Editor's Note: Fixing Dave Tate is an educational video series intended for demonstration purposes only (acts as a case study specific to Dave Tate). It is not intended to medically diagnose, treat, or manage symptoms. If you are in pain, please consult a licensed healthcare professional.

At this stage in the process, Dr. Rusin and Dave have already completed an analysis of Dave's subjective history and a comprehensive movement screen. Now, in this third video, Dr. Rusin performs and orthopedic evaluation of Dave. Whereas the previous screen was intended to identify red flags, this assessment will consist of clinically-based testing to produce both a medical diagnosis and a functional movement capacity diagnosis. Dr. Rusin begins by explaining that this evaluation starts with a top-down approach with global movements, assessing pain provocation (is this painful for Dave or not) and whether the movement pattern is functional or dysfunctional. Through this evaluation, Dr. Rusin will isolate key areas to know where to improve.

Toe Touch Test

Dr. Rusin Begins by looking at the pillar complex of the spine, including flexion and extension. For his first test he has Dave stand with his feet together, knees locked, and his arms extended forward, hand over hand. Dave then moves downward to reach toward the floor. In this test, Rusin looks at spinal curvature and posterior hip shift. In assessing Dave, he sees that Dave's back stays very flat with minimal flexion and his pelvis demonstrates inability to "unlock" and rotate optimally. Dr. Rusin also explains why this is likely not a result of Dave's hip replacements.

Asymmetrical Stance Toe Touch

This is similar to the previous movement, but with an offset stance: left foot forward with right foot back, majority of weight on left side. Then Dave must reach toward the floor in the same manner as the normal toe touch. In the asymmetrical stance, Dr. Rusin notes more lumbar flexion, better posterior hip translation, and a small amount of pelvic rotation beginning to occur. Alternating Dave's stance so the right foot is forward instead of the left, Dr. Rusin observes similar improvement over the basic toe touch.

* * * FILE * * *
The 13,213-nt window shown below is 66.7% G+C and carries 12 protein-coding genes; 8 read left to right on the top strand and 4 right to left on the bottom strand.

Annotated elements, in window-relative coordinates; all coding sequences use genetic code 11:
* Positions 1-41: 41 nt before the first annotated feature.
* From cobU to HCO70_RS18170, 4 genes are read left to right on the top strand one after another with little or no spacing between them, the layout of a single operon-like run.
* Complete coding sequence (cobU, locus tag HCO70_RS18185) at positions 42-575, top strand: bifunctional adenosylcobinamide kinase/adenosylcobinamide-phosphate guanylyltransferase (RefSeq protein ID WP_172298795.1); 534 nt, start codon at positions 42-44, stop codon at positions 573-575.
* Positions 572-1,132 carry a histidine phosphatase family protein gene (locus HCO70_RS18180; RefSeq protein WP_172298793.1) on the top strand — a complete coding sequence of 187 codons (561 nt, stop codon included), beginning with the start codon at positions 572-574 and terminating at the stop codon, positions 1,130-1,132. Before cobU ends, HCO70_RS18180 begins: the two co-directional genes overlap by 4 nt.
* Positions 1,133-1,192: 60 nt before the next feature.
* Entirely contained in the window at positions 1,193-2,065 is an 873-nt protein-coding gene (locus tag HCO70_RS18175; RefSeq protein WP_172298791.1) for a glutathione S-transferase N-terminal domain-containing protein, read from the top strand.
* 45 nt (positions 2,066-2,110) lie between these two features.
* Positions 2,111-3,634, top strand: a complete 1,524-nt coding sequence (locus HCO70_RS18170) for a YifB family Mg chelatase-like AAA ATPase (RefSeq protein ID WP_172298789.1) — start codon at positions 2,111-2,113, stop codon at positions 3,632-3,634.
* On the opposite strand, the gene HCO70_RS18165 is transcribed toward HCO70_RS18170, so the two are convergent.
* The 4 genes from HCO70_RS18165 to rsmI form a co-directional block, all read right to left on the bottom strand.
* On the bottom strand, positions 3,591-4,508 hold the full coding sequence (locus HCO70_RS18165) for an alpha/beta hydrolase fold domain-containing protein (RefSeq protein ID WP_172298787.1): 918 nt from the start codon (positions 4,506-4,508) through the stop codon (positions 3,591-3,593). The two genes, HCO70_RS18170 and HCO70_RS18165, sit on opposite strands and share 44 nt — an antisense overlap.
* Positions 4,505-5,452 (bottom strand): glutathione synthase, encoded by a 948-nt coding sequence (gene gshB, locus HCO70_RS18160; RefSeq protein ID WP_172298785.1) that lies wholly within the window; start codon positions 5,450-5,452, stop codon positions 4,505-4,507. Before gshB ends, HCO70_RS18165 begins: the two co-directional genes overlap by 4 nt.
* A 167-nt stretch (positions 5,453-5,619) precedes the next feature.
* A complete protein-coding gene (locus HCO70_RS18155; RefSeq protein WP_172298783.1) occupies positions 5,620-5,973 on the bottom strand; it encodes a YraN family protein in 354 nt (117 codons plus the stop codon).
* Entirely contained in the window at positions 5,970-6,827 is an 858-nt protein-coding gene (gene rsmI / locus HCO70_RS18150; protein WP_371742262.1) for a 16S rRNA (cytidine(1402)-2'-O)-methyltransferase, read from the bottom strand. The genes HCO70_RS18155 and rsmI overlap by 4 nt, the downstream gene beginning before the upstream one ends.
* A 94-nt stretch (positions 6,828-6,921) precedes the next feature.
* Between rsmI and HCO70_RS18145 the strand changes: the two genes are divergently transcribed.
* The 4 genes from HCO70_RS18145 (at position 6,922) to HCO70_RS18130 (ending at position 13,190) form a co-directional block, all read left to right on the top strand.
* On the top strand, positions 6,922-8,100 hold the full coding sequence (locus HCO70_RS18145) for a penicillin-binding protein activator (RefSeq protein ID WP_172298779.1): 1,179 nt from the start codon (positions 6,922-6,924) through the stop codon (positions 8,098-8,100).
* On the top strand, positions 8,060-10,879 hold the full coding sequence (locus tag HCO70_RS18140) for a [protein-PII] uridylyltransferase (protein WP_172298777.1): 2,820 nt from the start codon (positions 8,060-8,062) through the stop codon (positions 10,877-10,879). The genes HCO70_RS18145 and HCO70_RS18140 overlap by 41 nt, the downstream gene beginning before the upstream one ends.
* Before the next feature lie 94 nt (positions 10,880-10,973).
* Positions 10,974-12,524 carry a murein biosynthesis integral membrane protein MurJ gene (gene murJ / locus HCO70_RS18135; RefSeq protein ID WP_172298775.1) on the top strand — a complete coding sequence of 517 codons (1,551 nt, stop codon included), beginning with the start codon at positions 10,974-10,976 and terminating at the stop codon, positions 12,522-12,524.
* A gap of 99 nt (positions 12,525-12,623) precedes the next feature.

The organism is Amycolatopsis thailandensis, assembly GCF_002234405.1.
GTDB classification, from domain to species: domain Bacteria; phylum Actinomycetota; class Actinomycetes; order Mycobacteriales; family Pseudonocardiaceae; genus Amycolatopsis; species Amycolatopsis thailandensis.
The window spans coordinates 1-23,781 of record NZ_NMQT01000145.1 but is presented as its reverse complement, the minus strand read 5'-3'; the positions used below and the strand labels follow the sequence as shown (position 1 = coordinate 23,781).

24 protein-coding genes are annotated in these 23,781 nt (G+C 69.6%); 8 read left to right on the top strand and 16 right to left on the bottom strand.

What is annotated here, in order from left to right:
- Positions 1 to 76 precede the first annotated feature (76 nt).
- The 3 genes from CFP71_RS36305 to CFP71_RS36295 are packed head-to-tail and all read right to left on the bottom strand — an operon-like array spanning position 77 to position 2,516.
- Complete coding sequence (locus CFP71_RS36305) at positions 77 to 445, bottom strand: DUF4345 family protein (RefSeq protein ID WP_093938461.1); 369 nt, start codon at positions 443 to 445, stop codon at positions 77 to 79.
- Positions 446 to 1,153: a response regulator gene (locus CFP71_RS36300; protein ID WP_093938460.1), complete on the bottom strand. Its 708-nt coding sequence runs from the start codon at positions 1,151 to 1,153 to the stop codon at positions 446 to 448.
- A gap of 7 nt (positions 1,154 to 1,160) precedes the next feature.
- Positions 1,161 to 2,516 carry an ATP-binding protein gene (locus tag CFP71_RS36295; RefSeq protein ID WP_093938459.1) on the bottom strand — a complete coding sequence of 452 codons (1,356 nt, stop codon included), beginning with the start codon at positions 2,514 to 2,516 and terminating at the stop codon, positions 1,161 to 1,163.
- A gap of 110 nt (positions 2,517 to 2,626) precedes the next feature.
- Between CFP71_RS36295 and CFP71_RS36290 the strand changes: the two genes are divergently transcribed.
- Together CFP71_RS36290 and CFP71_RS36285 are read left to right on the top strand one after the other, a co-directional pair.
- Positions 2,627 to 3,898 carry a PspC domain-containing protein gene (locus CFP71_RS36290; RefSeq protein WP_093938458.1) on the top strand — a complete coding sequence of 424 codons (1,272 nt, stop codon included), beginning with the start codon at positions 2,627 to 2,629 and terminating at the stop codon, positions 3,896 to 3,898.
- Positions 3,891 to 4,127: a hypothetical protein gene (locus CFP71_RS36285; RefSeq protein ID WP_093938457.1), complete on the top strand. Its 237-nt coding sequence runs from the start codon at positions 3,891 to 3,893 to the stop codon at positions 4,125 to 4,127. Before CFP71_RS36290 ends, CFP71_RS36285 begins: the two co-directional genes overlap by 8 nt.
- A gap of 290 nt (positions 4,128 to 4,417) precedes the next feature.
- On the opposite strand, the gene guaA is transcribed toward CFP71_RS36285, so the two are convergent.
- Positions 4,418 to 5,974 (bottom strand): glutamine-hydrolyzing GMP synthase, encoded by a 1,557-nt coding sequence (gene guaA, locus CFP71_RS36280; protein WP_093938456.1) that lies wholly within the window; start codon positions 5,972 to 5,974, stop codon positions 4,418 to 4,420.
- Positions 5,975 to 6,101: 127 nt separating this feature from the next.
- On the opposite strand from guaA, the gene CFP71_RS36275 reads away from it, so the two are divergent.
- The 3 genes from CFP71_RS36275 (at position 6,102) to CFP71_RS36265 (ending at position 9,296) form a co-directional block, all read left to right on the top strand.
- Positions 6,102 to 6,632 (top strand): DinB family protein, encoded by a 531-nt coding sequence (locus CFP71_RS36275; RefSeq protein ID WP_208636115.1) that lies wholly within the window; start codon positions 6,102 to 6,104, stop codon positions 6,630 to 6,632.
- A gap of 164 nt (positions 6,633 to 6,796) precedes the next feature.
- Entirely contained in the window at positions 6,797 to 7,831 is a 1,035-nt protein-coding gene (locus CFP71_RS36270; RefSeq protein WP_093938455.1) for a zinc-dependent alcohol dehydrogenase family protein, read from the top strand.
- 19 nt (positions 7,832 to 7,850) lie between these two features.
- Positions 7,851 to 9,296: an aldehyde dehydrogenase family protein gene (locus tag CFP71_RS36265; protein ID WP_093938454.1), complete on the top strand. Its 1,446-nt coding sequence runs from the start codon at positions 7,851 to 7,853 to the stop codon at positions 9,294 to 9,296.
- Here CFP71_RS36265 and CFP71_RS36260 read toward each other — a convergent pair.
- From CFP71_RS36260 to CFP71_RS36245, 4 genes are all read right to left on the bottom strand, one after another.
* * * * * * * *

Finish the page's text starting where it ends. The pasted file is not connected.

Dr. Rusin then moves Dave to the table to remove the motor control component from testing. The purpose of having Dave lie on his back is to enable evaluation of his body in a motor control independent position. This will show how the joints and soft tissues are able to move without restriction of motor control.

Passive Versus Active Straight Leg Raise

From a supine position, Dave does a straight leg raise, followed by Dr. Rusin pushing his leg even further once Dave reaches the top end of his range of motion. By comparing the passive versus active range of motion, Dr. Rusin is able to identify the motor control gap, which is the passive range of motion minus the active range of motion. If the difference is more than about 10%, it exposes an athlete to injury.

Dr. Rusin then moves Dave through a number of passive range of motion tests, including internal and external hip rotation. These both test very well, which is to be expected given Dave's replaced hips. He notes that Dave demonstrates great mobility while lying passive on the table, despite his remarkable immobility while standing. After further testing on external rotation and adduction and abduction, Dr. Rusin then has Dave lie on his stomach to evaluate rotation and extension. From a hip neutral position, Dr. Rusin guides Dave through internal and external rotation and observes compensation similar to what was visible in the supine position. Then with Dave in a 90-degree knee bend position, he has him lift his heel toward the ceiling and notes Dave's acceptable hip extension.

Multisegmental Extension, Passive Extension Testing, and Hip Flexor Mobility

Back in a standing position, Dr. Rusin has Dave stand with his feet together and reach toward the ceiling, extending his body upward as much as he can. Rusin notes that Dave's pelvis translates anteriorly in this position better than it did posteriorly in previous tests. There are also multiple places that Dave fails to reach extension while in this position. Dr. Rusin then tests Dave again, this time in a passive position on his stomach, through a prone press-up extension. One component of this test is the hip flexors' mobility to keep the front of the pelvis within two to three inches of the table.